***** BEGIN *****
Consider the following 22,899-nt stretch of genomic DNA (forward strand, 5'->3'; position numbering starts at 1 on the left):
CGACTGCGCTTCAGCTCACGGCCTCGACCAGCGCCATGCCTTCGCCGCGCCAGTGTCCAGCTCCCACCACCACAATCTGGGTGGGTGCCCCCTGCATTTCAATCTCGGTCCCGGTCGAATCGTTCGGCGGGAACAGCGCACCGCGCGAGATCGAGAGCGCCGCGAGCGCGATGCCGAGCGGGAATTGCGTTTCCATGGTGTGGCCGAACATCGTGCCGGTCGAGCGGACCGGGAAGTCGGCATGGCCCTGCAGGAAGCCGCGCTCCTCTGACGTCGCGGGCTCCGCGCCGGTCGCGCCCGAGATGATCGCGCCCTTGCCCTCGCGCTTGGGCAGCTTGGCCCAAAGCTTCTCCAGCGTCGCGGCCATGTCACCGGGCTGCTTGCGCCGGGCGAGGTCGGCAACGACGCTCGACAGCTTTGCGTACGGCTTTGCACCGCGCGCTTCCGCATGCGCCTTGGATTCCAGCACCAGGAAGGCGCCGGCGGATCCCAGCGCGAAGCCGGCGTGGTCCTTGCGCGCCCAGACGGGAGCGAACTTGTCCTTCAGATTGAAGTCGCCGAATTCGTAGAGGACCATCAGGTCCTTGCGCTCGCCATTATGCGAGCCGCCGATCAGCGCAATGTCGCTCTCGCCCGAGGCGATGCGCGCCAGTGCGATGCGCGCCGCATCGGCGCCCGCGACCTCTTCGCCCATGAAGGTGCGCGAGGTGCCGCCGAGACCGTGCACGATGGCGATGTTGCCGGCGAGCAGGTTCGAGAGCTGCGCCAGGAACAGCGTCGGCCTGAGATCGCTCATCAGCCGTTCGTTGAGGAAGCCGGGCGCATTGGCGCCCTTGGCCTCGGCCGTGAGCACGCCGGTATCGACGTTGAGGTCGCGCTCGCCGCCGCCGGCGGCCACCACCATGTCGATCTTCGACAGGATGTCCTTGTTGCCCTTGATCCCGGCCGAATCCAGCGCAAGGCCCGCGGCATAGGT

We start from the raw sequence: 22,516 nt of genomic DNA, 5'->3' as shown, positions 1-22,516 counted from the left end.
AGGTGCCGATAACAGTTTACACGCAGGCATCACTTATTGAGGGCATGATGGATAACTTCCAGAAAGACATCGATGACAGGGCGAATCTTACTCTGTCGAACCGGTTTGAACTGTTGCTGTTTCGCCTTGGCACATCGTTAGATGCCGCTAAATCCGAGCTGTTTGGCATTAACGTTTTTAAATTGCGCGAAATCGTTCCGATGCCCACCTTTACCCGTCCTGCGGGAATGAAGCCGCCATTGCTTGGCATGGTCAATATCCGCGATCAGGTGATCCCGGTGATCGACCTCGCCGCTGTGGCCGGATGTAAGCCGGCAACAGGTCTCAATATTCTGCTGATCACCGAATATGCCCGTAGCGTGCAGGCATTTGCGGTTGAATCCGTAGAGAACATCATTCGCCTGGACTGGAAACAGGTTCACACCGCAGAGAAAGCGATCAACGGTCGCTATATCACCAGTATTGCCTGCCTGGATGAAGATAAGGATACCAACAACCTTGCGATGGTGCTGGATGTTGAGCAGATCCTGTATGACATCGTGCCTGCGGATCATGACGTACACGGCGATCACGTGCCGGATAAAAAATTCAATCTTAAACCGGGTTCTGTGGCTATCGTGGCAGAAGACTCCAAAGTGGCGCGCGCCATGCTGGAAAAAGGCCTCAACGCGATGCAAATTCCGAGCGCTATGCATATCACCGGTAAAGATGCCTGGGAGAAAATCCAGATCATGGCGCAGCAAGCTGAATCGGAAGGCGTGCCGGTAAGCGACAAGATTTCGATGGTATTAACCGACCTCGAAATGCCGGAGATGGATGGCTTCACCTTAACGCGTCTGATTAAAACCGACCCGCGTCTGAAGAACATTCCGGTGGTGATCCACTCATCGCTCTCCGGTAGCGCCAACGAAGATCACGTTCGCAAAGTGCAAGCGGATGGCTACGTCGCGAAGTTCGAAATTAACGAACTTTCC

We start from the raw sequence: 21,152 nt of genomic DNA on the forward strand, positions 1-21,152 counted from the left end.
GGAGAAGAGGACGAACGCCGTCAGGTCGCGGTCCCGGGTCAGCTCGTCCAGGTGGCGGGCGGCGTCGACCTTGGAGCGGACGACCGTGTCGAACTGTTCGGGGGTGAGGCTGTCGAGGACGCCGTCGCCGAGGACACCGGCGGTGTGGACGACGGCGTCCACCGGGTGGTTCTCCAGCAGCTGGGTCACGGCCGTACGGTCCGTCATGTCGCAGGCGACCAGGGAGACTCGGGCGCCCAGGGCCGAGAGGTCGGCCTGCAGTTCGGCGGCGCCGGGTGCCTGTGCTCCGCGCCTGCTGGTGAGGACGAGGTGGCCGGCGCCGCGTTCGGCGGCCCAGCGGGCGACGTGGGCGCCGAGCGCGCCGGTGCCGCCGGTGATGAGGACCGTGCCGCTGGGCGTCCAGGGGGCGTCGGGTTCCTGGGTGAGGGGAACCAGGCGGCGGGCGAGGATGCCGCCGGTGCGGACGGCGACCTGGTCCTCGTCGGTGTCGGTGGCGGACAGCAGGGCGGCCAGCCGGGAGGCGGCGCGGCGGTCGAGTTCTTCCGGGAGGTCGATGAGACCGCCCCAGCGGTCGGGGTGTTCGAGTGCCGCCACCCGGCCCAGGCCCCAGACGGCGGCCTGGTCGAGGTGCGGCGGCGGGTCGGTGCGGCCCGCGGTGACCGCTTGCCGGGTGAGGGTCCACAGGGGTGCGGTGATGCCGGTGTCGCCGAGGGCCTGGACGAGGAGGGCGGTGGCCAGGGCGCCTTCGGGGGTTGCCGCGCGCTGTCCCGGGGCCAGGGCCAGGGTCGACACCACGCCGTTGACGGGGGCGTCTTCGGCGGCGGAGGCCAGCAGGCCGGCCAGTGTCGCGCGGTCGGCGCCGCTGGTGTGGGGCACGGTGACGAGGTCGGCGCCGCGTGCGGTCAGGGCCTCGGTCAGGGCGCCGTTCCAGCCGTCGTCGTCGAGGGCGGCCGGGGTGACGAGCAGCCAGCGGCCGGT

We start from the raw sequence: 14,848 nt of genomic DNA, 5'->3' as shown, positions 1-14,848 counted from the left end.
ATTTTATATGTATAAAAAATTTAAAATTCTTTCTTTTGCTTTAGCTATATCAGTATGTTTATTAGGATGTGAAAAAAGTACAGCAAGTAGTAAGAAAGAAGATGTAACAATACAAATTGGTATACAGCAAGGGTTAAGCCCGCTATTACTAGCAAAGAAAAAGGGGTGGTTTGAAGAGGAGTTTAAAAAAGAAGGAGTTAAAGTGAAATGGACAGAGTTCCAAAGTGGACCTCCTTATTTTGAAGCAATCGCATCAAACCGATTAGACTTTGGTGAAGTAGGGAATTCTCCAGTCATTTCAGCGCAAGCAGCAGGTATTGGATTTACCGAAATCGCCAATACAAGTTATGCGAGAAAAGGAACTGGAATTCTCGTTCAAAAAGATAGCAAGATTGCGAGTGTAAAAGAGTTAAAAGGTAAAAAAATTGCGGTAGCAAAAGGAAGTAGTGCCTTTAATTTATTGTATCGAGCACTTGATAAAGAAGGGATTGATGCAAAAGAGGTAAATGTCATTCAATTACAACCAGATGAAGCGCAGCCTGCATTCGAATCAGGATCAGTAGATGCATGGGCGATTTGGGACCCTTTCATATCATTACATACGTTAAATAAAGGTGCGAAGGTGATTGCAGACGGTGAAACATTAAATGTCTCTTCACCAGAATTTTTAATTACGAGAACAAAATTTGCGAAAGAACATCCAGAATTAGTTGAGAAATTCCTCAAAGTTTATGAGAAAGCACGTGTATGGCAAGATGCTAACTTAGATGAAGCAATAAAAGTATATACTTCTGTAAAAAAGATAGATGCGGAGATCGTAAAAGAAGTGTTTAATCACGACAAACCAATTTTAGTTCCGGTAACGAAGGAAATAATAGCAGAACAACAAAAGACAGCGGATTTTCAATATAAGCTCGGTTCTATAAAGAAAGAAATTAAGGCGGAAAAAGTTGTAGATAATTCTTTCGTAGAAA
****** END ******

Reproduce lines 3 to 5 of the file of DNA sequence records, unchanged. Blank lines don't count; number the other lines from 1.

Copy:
We start from the raw sequence: 22,516 nt of genomic DNA, 5'->3' as shown, positions 1-22,516 counted from the left end.
AGGTGCCGATAACAGTTTACACGCAGGCATCACTTATTGAGGGCATGATGGATAACTTCCAGAAAGACATCGATGACAGGGCGAATCTTACTCTGTCGAACCGGTTTGAACTGTTGCTGTTTCGCCTTGGCACATCGTTAGATGCCGCTAAATCCGAGCTGTTTGGCATTAACGTTTTTAAATTGCGCGAAATCGTTCCGATGCCCACCTTTACCCGTCCTGCGGGAATGAAGCCGCCATTGCTTGGCATGGTCAATATCCGCGATCAGGTGATCCCGGTGATCGACCTCGCCGCTGTGGCCGGATGTAAGCCGGCAACAGGTCTCAATATTCTGCTGATCACCGAATATGCCCGTAGCGTGCAGGCATTTGCGGTTGAATCCGTAGAGAACATCATTCGCCTGGACTGGAAACAGGTTCACACCGCAGAGAAAGCGATCAACGGTCGCTATATCACCAGTATTGCCTGCCTGGATGAAGATAAGGATACCAACAACCTTGCGATGGTGCTGGATGTTGAGCAGATCCTGTATGACATCGTGCCTGCGGATCATGACGTACACGGCGATCACGTGCCGGATAAAAAATTCAATCTTAAACCGGGTTCTGTGGCTATCGTGGCAGAAGACTCCAAAGTGGCGCGCGCCATGCTGGAAAAAGGCCTCAACGCGATGCAAATTCCGAGCGCTATGCATATCACCGGTAAAGATGCCTGGGAGAAAATCCAGATCATGGCGCAGCAAGCTGAATCGGAAGGCGTGCCGGTAAGCGACAAGATTTCGATGGTATTAACCGACCTCGAAATGCCGGAGATGGATGGCTTCACCTTAACGCGTCTGATTAAAACCGACCCGCGTCTGAAGAACATTCCGGTGGTGATCCACTCATCGCTCTCCGGTAGCGCCAACGAAGATCACGTTCGCAAAGTGCAAGCGGATGGCTACGTCGCGAAGTTCGAAATTAACGAACTTTCC

We start from the raw sequence: 21,152 nt of genomic DNA on the forward strand, positions 1-21,152 counted from the left end.